Edinburgh 2014 (Ongoing) Diary

Deja Vu
12:15 - 13:15
1st - 25th August 2014
Suruchi - (map streetview)

So the road train to Edinburgh is on. 
I’ll be doing the full run and blogging everything and anything do to with it.
This post will serve as a hub for everything I write about the Fringe 2014.
I have plans to do a video diary when I am up there, but at the moment that needs ironing out. 
I’ll attempt to make every effort to keep these blogs short, sweet and in a good, easy-to-read / navigate format.
March -
  • Costs
  • Fringe Applications {coming soon}
  • Marketing {coming soon}

Edinburgh Fringe 2014 Costs

You can find the hub of information around Edinburgh 2014 here.
Doing any festival isn’t cheap and The Edinburgh Fringe is not exception. 
Below are my (ongoing) costs for doing a free show in 2014.
Please note, I am doing a free show with Freestival for the full run. As a result these numbers will vary massively if you’re reading this in the future or if you’re only doing a week or something else that means you’re not me and doing the exact show I am doing.
This is just a guide for anyone thinking about doing the Edinburgh Fringe on what you could expect to pay.
NB All links open in a new window.
Show Costs - 
Freestival Show Registration - £80
Edinburgh Fringe Show Registration / Programming - £192 (£96 x 2)
Accommodation Costs - 
Room rent (for 31st July - 26 Aug) - £547.50
Travel Costs - 
Train - £131
Total - £950.50

Guess who’s back…

In the last 48 hours I’ve - 

-Had my show confirmed for Edinburgh.
-Started paying off / booking things for Edinburgh
-Begun blogging again.
It has been 6 months since I blogged and to be honest, it feels a little odd. Am I writing for future me, or a hypothetical audience? Still not sure.
One of the main things that comes around every year at Edinburgh is the cost. So I’ve decided to blog my ever growing list of costs here to help people doing their first Fringe.
A 4th thing I’ve been doing in the last week or so is falling out of love with stand up.
Seems a bit odd to book a show in August when your motivation for performing is at an all time low. But I know the cycle of this means it’ll pick up again in a week or two. 
I tend to find I get tired from doing too many things and feel like I am not improving or people I don’t find funny are doing better than me and just want a break from it all. 
There’s nothing wrong with needing a break. Most of the people I adore in stand up took a year or longer off to do other things while they were my age or younger.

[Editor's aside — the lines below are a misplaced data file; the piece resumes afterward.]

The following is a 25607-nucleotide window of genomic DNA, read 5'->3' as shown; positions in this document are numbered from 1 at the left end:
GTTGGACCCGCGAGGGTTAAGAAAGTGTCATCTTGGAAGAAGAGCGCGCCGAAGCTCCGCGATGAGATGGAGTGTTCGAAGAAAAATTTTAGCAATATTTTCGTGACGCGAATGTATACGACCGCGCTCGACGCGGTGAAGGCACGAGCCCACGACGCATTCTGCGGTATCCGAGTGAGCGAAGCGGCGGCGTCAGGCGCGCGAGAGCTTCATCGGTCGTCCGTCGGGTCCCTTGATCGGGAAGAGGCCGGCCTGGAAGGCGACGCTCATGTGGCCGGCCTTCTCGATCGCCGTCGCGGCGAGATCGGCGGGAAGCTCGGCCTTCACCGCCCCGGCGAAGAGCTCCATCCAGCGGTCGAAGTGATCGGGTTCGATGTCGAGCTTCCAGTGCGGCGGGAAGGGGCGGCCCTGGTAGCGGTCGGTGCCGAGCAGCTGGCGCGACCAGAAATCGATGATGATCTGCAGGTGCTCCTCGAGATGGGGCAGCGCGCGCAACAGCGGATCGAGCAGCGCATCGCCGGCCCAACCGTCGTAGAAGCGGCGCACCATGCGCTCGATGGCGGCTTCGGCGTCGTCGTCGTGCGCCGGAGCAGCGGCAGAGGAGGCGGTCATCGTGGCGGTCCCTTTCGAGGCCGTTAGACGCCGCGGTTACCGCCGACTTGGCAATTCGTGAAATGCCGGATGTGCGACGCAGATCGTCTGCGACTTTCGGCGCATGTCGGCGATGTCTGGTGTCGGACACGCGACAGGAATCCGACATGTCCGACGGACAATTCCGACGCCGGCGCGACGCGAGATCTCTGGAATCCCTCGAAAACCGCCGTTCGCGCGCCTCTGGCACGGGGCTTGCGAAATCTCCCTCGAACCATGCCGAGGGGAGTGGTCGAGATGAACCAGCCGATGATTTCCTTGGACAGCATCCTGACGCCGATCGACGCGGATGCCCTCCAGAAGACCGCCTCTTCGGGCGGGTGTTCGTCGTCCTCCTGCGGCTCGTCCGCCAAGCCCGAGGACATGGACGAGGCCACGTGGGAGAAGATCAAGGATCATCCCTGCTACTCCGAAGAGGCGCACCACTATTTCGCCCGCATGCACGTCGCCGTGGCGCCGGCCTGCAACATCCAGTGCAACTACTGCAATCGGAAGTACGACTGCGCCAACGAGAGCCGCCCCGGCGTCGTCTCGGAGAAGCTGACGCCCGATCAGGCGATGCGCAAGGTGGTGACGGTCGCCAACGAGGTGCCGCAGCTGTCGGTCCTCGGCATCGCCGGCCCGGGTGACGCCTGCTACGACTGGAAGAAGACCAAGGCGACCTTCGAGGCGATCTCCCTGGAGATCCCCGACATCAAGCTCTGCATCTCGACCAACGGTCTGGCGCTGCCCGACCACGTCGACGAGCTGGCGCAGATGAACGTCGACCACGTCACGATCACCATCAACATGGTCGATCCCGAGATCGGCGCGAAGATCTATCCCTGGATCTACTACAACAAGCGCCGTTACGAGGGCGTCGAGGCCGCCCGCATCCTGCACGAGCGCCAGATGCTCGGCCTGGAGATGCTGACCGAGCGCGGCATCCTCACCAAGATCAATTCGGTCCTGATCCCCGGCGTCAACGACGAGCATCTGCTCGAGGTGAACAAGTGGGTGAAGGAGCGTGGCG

My day job contract ends on the 31st March (at the moment, it has been renewed 3 times so who knows) which means I’ll probably take a week off from performing (minus the ones I have booked) and write some bits as well as start a book I had an idea for while I have the time.
In medium-term plans / things that you should be aware of I am moving into a flat with my girlfriend in September. Which is exciting and (as yet) not scary in the slightest, which in itself is scary.
I have plans to go “full time” in stand up within the next 18 months (again, this is another reason I know it’s just a phase I want time off). This will be as soon as I’ve done everything I feel I want to get done in my day job and then I’ll cut back and freelance but for bursts of times (instead of all the time which is what I do right now) or for a few days a week.

2014 - Catch up blog.

Last night was a reminder of what I really enjoy about stand up. I “doubled up” (did two gigs in one night). They were fairly close to each other and short spots. 

The first one went well. The material is new(ish) and it was a rework of one of my jokes from late last year that did better than I hoped for. 

The second gig started strong, but quickly the audience decided they wanted to heckle and I did about 5 minutes of crowd work. I’ve missed doing gigs that make me feel good and want to gig more. 

I’ve done less than 10 gigs since getting back from holiday in late Jan. All of the gigs have been lovely and enjoyable, which is rare. Usually you’d find one to moan about.
I’ve not blogged in a while, so here’s a short life update: 

I turned 27 in December
My granddad died of cancer
I went to Vancouver, New York and Centre Parks.
My girlfriend and I have “celebrated” our 6 months anniversary (first time either of us have dated someone for this length of time).
I am working in a media agency doing social media for a bunch of brands on a contract that was due to end 2 months ago, but they keep extending it.
I think I have at least 1 Edinburgh show confirm and when it’s all signed and sealed I’ll be booking my train and place to stay.
I’ve booked a holiday for my girlfriends birthday (Italy).
I’ve taken up cooking.
I’ve got a rough date for my book release (and started on a 2nd)

This year feels big. It’s exciting. I am hoping to own a property before the year is out and I am saving to go back to NYC for a slightly longer period of time than ever.